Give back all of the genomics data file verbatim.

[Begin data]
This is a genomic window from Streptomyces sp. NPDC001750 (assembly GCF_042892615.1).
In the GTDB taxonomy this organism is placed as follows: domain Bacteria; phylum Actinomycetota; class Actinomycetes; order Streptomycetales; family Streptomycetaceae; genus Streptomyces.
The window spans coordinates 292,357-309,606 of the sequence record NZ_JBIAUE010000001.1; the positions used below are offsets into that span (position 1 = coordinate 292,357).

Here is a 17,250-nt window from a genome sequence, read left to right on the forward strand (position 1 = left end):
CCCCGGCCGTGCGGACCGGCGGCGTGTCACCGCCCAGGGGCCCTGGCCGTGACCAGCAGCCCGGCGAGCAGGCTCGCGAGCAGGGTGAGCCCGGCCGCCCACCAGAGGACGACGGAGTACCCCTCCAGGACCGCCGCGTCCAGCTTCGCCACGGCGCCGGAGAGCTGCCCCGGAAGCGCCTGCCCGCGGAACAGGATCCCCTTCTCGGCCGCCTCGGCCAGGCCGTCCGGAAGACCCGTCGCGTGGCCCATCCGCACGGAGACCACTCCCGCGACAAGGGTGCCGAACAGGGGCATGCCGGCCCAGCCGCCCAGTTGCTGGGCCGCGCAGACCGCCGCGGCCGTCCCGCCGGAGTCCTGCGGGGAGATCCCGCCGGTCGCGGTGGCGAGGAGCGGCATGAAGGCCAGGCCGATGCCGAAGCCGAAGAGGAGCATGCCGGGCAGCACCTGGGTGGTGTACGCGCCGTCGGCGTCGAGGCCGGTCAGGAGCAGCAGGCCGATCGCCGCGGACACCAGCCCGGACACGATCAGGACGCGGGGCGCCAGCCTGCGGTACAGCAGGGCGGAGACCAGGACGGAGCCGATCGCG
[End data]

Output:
This is a genomic window from Streptomyces sp. NPDC001750 (assembly GCF_042892615.1).
In the GTDB taxonomy this organism is placed as follows: domain Bacteria; phylum Actinomycetota; class Actinomycetes; order Streptomycetales; family Streptomycetaceae; genus Streptomyces.
The window spans coordinates 292,357-309,606 of the sequence record NZ_JBIAUE010000001.1; the positions used below are offsets into that span (position 1 = coordinate 292,357).

Here is a 17,250-nt window from a genome sequence, read left to right on the forward strand (position 1 = left end):
CCCCGGCCGTGCGGACCGGCGGCGTGTCACCGCCCAGGGGCCCTGGCCGTGACCAGCAGCCCGGCGAGCAGGCTCGCGAGCAGGGTGAGCCCGGCCGCCCACCAGAGGACGACGGAGTACCCCTCCAGGACCGCCGCGTCCAGCTTCGCCACGGCGCCGGAGAGCTGCCCCGGAAGCGCCTGCCCGCGGAACAGGATCCCCTTCTCGGCCGCCTCGGCCAGGCCGTCCGGAAGACCCGTCGCGTGGCCCATCCGCACGGAGACCACTCCCGCGACAAGGGTGCCGAACAGGGGCATGCCGGCCCAGCCGCCCAGTTGCTGGGCCGCGCAGACCGCCGCGGCCGTCCCGCCGGAGTCCTGCGGGGAGATCCCGCCGGTCGCGGTGGCGAGGAGCGGCATGAAGGCCAGGCCGATGCCGAAGCCGAAGAGGAGCATGCCGGGCAGCACCTGGGTGGTGTACGCGCCGTCGGCGTCGAGGCCGGTCAGGAGCAGCAGGCCGATCGCCGCGGACACCAGCCCGGACACGATCAGGACGCGGGGCGCCAGCCTGCGGTACAGCAGGGCGGAGACCAGGACGGAGCCGATCGCG